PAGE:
On The Death Of A Brilliant Public Servant
I shall now proceed, with great enthusiasm and passion, to speak ill of the dead.
Please do not mistake my energy for joy. He sought to take it away from so many people I love. I can summon, at best, relief.
It does not negate any empathy for the family of the deceased to point out that the deceased actively ruined lives for decades.
I’m sorry, am I supposed to be RESPECTFULLY SAD that a racist anti-gay non-elected official with the power to rule my personal life died?
He said my friends and I shouldn’t be able to have families.
Am I supposed to “respect” that?
Am I supposed to wait a moment because there are people he was kind to in life, who he hugged, to whom he lent money and a shoulder to cry on? Because he was probably a nice dad to his kids, and a nice neighbor, and just a real smart guy altogether? Because he got good grades? Because some liberal buddies looked the other way and loved him?
Fascinating. Tell me more. But wait- first, I’ve got an anecdote.
I have a couple of friends, lovely hard-working women, who are raising a beautiful, smart little girl together. They’re legally married and they are her legal parents. She’s a toddler and she walks like a drunk man, but she’s well-cared for and loved. Sometimes she wears a Supergirl onesie. She makes her toys talk to each other.
Antonin Scalia actively and bitterly opposed same-sex marriage. He also opposed legal adoption of a child by two partners of the same sex.
Am I supposed to not speak ill of a man who spoke ill of so many of us?
He was also an active and wildly enthusiastic foe of gay butt sex (which I OBVIOUSLY agree with because gay men are a DISASTER) and felt state laws against masturbation were just as important as state laws against incest.
Let’s take a look at a lil’ excerpt from an article in the godless liberal Jew paper The New York Times. I’m sorry. But they quote his own writings on his favorite topic:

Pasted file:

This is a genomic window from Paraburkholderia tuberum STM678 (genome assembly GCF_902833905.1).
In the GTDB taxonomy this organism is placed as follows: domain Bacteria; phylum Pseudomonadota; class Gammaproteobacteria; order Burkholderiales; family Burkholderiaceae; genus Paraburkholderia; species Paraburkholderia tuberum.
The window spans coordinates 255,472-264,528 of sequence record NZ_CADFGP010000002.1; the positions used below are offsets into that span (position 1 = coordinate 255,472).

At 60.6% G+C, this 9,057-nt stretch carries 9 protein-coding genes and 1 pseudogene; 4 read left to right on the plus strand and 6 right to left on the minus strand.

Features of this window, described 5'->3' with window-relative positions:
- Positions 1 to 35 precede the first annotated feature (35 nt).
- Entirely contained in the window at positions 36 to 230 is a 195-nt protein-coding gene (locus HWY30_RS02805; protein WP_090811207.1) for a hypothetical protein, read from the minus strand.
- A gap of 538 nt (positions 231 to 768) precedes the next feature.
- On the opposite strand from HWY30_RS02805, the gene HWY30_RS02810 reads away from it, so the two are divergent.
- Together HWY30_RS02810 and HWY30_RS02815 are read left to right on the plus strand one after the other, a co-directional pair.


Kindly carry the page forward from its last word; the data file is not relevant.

In his 2003 Lawrence v. Texas dissent, which the Princeton freshman no doubt had in mind, Justice Scalia argued that if state sodomy bans are unconstitutional, then a slew of other bans are, too: “State laws against bigamy, same-sex marriage, adult incest, prostitution, masturbation, adultery, fornication, bestiality, and obscenity are likewise sustainable only in light of [a previous decision validating] laws based on moral choices.”
So if you’ve ever cheated on your spouse, loved someone of the same sex, said bad words in public, or jacked off, you have my sympathies. Antonin Scalia will return to judge the living and the dead, and his kingdom will have no end.
You can keep your “wait ’til the body’s cold” because that man’s heart was cold for years.
I’m glad he and RBG were friends. That’s very nice. Most people are wonderfully kind to those they love personally and can see and hug, people who affect their day-to-day lives and self-interest. They care because these people are flesh and blood and real. And they have to deal with them regularly. It’s really in their best interest to be sweethearts.
Show me a man who gives a flying heck about people he’ll never meet — the poor, the downtrodden, the oppressed, the lonely — and I’ll feel bad he passed away in his sleep, peacefully, on some fancy hunting trip on a luxury resort. You know, like the trips he took with Dick Cheney. I’m not sure how Scalia justified his stance on homosexual rights to a pal who has a daughter who is a public figure and has long been out of the closet, but hey, hunting’s fun!
I shall now continue to speak ill of the dead.
I am not aware of any law, moral or otherwise, that confers sainthood upon every person who dies. In that case, Walt Disney, Pol Pot, and all our great-great-great-great-great grandfathers are due some worship, STAT.
If he wanted respect in death, the man should’ve shown it to more people in life.
He didn’t turn into a good person as soon as his pulse stopped. He was permitted to live and die with the dignity he did not allow others. I’m glad he apparently didn’t suffer in death the way he made others suffer in life.
Now let’s get a great new justice in there. Personally, I’d be happy to see a Justice Obama — and if you think I’m talking about Barack, sorry, you’ve got the wrong spouse.